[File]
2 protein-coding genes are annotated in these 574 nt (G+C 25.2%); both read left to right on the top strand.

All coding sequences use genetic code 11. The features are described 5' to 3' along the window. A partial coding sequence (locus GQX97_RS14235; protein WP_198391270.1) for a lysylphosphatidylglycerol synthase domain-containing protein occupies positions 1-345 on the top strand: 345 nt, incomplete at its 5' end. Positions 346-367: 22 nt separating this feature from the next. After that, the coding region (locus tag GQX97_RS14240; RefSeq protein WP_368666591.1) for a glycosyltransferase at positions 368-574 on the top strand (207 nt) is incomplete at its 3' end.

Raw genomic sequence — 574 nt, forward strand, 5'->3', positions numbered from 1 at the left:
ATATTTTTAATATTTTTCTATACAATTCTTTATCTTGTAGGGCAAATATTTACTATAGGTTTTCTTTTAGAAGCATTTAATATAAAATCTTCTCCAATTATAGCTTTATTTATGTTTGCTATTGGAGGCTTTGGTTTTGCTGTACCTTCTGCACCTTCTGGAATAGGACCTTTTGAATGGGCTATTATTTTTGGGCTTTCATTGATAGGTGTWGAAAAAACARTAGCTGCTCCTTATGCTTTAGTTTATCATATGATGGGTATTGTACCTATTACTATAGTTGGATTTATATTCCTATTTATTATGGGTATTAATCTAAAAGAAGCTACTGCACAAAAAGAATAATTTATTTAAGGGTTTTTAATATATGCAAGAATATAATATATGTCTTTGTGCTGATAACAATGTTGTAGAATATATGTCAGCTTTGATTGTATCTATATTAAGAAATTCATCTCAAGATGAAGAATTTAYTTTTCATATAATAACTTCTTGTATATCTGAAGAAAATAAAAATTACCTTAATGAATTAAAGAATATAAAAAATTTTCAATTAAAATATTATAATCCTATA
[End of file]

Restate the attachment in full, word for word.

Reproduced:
2 protein-coding genes are annotated in these 574 nt (G+C 25.2%); both read left to right on the top strand.

All coding sequences use genetic code 11. The features are described 5' to 3' along the window. A partial coding sequence (locus GQX97_RS14235; protein WP_198391270.1) for a lysylphosphatidylglycerol synthase domain-containing protein occupies positions 1-345 on the top strand: 345 nt, incomplete at its 5' end. Positions 346-367: 22 nt separating this feature from the next. After that, the coding region (locus tag GQX97_RS14240; RefSeq protein WP_368666591.1) for a glycosyltransferase at positions 368-574 on the top strand (207 nt) is incomplete at its 3' end.

Raw genomic sequence — 574 nt, forward strand, 5'->3', positions numbered from 1 at the left:
ATATTTTTAATATTTTTCTATACAATTCTTTATCTTGTAGGGCAAATATTTACTATAGGTTTTCTTTTAGAAGCATTTAATATAAAATCTTCTCCAATTATAGCTTTATTTATGTTTGCTATTGGAGGCTTTGGTTTTGCTGTACCTTCTGCACCTTCTGGAATAGGACCTTTTGAATGGGCTATTATTTTTGGGCTTTCATTGATAGGTGTWGAAAAAACARTAGCTGCTCCTTATGCTTTAGTTTATCATATGATGGGTATTGTACCTATTACTATAGTTGGATTTATATTCCTATTTATTATGGGTATTAATCTAAAAGAAGCTACTGCACAAAAAGAATAATTTATTTAAGGGTTTTTAATATATGCAAGAATATAATATATGTCTTTGTGCTGATAACAATGTTGTAGAATATATGTCAGCTTTGATTGTATCTATATTAAGAAATTCATCTCAAGATGAAGAATTTAYTTTTCATATAATAACTTCTTGTATATCTGAAGAAAATAAAAATTACCTTAATGAATTAAAGAATATAAAAAATTTTCAATTAAAATATTATAATCCTATA